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Storing mine waste -- safety is no accident UN finds

Tailings report released ahead of global industry meeting next month

University of Sydney

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Credit: Cartographer: Kristina Thygesen

A United Nations report just launched says mining companies can simply reduce environmental destruction and death by changing the way they store and manage mine waste.

The report, by UN Environment and GRID-Arendal, calls for mining companies around the world to be bold and examine and change the way they operate. It points out that mine storage dams fail every year, sometimes killing people, but always massively damaging the environment.

Co-author Professor Elaine Baker, from the University of Sydney's School of Geosciences, said: "These dam failures are no accident - they are a testament to the inability of mining companies to reach a standard of construction and management that they themselves acknowledge is possible.

"The technical capacity and knowledge required to manage mine waste exists - it just needs to be implemented."

According to the report, a zero tolerance standard would be possible to implement but would require a longer-term approach, with dedicated personnel and funding.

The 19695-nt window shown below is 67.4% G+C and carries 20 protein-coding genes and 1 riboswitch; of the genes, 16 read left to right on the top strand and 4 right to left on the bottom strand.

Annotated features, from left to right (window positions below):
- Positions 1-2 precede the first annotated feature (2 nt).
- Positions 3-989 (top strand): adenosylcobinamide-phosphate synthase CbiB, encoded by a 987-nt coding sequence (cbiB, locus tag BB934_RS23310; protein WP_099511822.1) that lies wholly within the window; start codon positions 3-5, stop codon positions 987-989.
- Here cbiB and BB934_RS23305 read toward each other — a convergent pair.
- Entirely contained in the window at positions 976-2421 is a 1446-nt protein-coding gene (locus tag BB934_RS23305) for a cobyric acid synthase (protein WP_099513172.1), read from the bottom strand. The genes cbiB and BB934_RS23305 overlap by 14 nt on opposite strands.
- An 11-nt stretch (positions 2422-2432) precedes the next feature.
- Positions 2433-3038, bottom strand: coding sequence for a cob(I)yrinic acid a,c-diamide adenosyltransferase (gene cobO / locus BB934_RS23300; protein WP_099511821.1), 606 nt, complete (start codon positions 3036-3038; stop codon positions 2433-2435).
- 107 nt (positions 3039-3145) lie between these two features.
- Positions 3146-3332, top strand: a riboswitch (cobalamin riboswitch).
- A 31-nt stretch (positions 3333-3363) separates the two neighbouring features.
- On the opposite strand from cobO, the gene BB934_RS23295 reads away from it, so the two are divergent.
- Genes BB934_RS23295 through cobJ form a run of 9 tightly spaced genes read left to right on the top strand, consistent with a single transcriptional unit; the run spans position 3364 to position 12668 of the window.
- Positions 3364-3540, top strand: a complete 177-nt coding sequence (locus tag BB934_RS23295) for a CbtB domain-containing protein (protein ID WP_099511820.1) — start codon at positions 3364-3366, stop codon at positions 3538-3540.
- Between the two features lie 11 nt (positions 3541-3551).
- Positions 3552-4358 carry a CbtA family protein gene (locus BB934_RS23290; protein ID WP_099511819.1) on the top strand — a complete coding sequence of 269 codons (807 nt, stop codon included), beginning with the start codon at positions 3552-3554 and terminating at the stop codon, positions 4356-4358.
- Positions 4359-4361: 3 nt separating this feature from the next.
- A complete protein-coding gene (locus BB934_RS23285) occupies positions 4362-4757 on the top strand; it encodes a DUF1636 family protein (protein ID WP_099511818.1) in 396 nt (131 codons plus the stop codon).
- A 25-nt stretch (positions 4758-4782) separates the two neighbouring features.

Professor Baker said Australia, which has a large international mining presence, was is in a position to be a leader in developing the governance framework required to achieve zero tailings dam failures by implementing the recommendations and actions outlined in the report.

The University of Sydney, in conjunction with GRID-Arendal and other international partners, is planning to host a policy forum in 2018 to discuss the development of an international convention on mine waste.

"There is a very strong commitment from many mining companies to ensure that mining supports sustainable development, which includes safeguarding people and the environment" Professor Baker says.

The report - part of the United Nations Environment Programme's Rapid Response Assessment series reserved for the most pressing environmental problems - examines why tailings dams fail and makes recommendations to fix the problem.

The solutions to solving the problems of mine waste are relatively simple and have been identified by the industry in many post-disaster reviews and during the development of best practice guidelines. The report condenses this information into two main recommendations and associated actions:

  • safety should be evaluated separately from economic considerations; and
  • tailings dam government regulation should be improved.

Most important, however, is an effort to find better solutions than building enormous dams and filling them with potentially toxic sludge.

"We will need to think creatively to develop more options for the use or elimination of mine waste - mine waste can become a resource and this is slowly happening in some quarters," Professor Baker concludes.

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The report will be part of the discussion at next month's 2017 UN Environment Assembly pollution-theme side event on extractives industries, which will take place on 4 December in Nairobi as part of UNEA3.

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